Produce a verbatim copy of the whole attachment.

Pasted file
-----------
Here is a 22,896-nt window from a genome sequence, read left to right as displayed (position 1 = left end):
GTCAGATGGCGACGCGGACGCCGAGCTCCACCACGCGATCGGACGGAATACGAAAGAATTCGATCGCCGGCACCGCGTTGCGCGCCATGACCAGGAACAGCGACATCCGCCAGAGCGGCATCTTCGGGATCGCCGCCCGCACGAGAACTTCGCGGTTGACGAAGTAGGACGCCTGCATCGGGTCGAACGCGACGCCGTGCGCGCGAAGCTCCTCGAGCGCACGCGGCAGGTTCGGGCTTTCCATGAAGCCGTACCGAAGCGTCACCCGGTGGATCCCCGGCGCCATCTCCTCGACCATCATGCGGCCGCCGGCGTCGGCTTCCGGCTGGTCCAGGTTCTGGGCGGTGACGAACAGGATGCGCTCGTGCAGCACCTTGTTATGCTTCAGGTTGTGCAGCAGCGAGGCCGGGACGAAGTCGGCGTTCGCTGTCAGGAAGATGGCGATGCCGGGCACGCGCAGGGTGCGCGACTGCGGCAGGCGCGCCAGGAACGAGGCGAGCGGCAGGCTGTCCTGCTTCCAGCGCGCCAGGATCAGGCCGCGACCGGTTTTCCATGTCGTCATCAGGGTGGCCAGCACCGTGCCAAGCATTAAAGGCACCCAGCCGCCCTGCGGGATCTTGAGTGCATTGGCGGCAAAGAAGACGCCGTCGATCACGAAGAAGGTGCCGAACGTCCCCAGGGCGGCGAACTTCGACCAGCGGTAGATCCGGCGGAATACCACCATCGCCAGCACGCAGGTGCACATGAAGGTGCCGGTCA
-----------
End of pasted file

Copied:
Here is a 22,896-nt window from a genome sequence, read left to right as displayed (position 1 = left end):
GTCAGATGGCGACGCGGACGCCGAGCTCCACCACGCGATCGGACGGAATACGAAAGAATTCGATCGCCGGCACCGCGTTGCGCGCCATGACCAGGAACAGCGACATCCGCCAGAGCGGCATCTTCGGGATCGCCGCCCGCACGAGAACTTCGCGGTTGACGAAGTAGGACGCCTGCATCGGGTCGAACGCGACGCCGTGCGCGCGAAGCTCCTCGAGCGCACGCGGCAGGTTCGGGCTTTCCATGAAGCCGTACCGAAGCGTCACCCGGTGGATCCCCGGCGCCATCTCCTCGACCATCATGCGGCCGCCGGCGTCGGCTTCCGGCTGGTCCAGGTTCTGGGCGGTGACGAACAGGATGCGCTCGTGCAGCACCTTGTTATGCTTCAGGTTGTGCAGCAGCGAGGCCGGGACGAAGTCGGCGTTCGCTGTCAGGAAGATGGCGATGCCGGGCACGCGCAGGGTGCGCGACTGCGGCAGGCGCGCCAGGAACGAGGCGAGCGGCAGGCTGTCCTGCTTCCAGCGCGCCAGGATCAGGCCGCGACCGGTTTTCCATGTCGTCATCAGGGTGGCCAGCACCGTGCCAAGCATTAAAGGCACCCAGCCGCCCTGCGGGATCTTGAGTGCATTGGCGGCAAAGAAGACGCCGTCGATCACGAAGAAGGTGCCGAACGTCCCCAGGGCGGCGAACTTCGACCAGCGGTAGATCCGGCGGAATACCACCATCGCCAGCACGCAGGTGCACATGAAGGTGCCGGTCA